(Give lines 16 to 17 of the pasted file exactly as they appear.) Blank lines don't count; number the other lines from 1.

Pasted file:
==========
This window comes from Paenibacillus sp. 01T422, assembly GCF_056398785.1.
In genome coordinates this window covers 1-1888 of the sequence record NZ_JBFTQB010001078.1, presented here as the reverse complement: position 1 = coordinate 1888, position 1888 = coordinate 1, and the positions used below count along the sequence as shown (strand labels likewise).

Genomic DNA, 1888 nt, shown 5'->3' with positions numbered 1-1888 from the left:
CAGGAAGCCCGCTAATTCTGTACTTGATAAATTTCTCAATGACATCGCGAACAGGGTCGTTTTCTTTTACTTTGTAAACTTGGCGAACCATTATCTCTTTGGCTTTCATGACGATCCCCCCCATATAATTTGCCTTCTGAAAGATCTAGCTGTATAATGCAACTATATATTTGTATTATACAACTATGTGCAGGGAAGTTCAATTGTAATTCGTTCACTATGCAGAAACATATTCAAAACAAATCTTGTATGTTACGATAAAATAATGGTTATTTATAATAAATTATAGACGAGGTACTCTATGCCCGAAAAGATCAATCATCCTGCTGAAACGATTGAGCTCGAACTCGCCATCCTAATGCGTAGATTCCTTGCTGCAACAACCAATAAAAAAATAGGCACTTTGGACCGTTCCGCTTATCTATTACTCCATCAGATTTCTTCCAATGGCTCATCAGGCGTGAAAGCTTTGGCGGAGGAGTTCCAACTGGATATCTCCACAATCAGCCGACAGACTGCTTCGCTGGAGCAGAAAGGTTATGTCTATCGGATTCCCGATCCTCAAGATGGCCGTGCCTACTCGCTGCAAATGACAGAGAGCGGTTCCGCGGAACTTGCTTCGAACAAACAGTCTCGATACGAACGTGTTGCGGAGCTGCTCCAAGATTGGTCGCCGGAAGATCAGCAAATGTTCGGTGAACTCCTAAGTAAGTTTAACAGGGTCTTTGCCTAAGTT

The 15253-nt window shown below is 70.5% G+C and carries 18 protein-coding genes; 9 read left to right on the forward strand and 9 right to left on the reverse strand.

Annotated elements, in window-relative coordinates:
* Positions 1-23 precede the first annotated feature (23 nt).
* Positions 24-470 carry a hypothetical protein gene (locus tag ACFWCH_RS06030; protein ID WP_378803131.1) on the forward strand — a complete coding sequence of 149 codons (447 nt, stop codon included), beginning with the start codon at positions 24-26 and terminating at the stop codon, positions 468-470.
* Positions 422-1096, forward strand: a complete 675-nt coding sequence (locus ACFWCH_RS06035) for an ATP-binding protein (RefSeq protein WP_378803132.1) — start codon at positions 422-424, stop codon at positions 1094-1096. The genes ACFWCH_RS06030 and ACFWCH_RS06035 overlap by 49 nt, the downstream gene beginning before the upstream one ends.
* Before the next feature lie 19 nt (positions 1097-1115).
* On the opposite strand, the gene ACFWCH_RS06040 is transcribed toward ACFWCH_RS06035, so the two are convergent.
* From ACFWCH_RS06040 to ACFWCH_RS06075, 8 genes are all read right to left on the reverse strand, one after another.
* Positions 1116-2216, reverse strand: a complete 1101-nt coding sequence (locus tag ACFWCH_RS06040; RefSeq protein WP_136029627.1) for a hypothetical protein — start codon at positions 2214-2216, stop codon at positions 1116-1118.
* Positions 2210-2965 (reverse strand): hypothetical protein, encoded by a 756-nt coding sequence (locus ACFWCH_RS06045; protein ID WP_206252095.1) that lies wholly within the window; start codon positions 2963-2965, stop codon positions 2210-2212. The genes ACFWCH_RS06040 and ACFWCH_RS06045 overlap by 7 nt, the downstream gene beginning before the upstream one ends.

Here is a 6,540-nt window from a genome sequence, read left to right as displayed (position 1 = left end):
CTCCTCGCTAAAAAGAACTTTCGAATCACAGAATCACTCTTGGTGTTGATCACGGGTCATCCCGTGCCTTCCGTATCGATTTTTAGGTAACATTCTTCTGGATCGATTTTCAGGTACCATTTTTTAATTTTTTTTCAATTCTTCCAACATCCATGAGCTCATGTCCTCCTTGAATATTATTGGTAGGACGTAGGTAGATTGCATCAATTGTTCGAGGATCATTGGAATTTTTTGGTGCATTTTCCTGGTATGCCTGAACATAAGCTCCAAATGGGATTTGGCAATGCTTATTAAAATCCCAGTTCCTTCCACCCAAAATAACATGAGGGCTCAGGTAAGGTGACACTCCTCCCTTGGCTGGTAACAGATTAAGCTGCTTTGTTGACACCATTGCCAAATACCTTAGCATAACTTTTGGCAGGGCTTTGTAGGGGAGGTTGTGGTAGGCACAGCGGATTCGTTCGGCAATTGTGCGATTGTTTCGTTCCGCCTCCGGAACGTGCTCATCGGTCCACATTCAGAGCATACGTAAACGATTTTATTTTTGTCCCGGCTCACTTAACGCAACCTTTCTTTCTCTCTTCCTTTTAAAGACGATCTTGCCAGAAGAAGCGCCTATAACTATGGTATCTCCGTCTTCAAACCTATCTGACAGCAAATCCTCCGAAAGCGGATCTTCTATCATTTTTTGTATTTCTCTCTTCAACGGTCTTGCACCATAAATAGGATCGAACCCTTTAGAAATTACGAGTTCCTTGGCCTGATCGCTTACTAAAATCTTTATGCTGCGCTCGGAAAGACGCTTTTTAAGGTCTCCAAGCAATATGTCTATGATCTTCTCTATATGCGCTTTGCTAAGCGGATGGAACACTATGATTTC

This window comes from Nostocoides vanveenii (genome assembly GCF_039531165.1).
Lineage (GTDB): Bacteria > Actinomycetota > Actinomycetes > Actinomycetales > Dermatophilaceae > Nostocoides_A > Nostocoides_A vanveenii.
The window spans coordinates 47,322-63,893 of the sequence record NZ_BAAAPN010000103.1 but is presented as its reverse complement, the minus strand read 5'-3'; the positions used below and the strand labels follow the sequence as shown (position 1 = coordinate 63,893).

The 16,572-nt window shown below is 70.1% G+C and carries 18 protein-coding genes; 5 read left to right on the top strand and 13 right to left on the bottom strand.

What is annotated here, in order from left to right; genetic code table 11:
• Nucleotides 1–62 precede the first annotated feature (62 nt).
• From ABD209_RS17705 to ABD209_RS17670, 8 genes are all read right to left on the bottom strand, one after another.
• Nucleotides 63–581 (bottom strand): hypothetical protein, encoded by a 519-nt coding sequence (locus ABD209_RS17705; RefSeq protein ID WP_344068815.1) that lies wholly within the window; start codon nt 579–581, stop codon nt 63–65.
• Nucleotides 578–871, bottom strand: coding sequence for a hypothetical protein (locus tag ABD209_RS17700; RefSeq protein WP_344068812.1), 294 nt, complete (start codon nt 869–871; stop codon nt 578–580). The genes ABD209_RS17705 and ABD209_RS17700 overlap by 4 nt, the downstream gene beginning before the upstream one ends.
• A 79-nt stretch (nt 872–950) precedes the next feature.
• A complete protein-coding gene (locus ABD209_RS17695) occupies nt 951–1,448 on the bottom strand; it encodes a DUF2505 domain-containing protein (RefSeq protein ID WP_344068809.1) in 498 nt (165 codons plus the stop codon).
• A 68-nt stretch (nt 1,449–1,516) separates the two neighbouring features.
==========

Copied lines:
CTCCTCGCTAAAAAGAACTTTCGAATCACAGAATCACTCTTGGTGTTGATCACGGGTCATCCCGTGCCTTCCGTATCGATTTTTAGGTAACATTCTTCTGGATCGATTTTCAGGTACCATTTTTTAATTTTTTTTCAATTCTTCCAACATCCATGAGCTCATGTCCTCCTTGAATATTATTGGTAGGACGTAGGTAGATTGCATCAATTGTTCGAGGATCATTGGAATTTTTTGGTGCATTTTCCTGGTATGCCTGAACATAAGCTCCAAATGGGATTTGGCAATGCTTATTAAAATCCCAGTTCCTTCCACCCAAAATAACATGAGGGCTCAGGTAAGGTGACACTCCTCCCTTGGCTGGTAACAGATTAAGCTGCTTTGTTGACACCATTGCCAAATACCTTAGCATAACTTTTGGCAGGGCTTTGTAGGGGAGGTTGTGGTAGGCACAGCGGATTCGTTCGGCAATTGTGCGATTGTTTCGTTCCGCCTCCGGAACGTGCTCATCGGTCCACATTCAGAGCATACGTAAACGATTTTATTTTTGTCCCGGCTCACTTAACGCAACCTTTCTTTCTCTCTTCCTTTTAAAGACGATCTTGCCAGAAGAAGCGCCTATAACTATGGTATCTCCGTCTTCAAACCTATCTGACAGCAAATCCTCCGAAAGCGGATCTTCTATCATTTTTTGTATTTCTCTCTTCAACGGTCTTGCACCATAAATAGGATCGAACCCTTTAGAAATTACGAGTTCCTTGGCCTGATCGCTTACTAAAATCTTTATGCTGCGCTCGGAAAGACGCTTTTTAAGGTCTCCAAGCAATATGTCTATGATCTTCTCTATATGCGCTTTGCTAAGCGGATGGAACACTATGATTTC

This window comes from Nostocoides vanveenii (genome assembly GCF_039531165.1).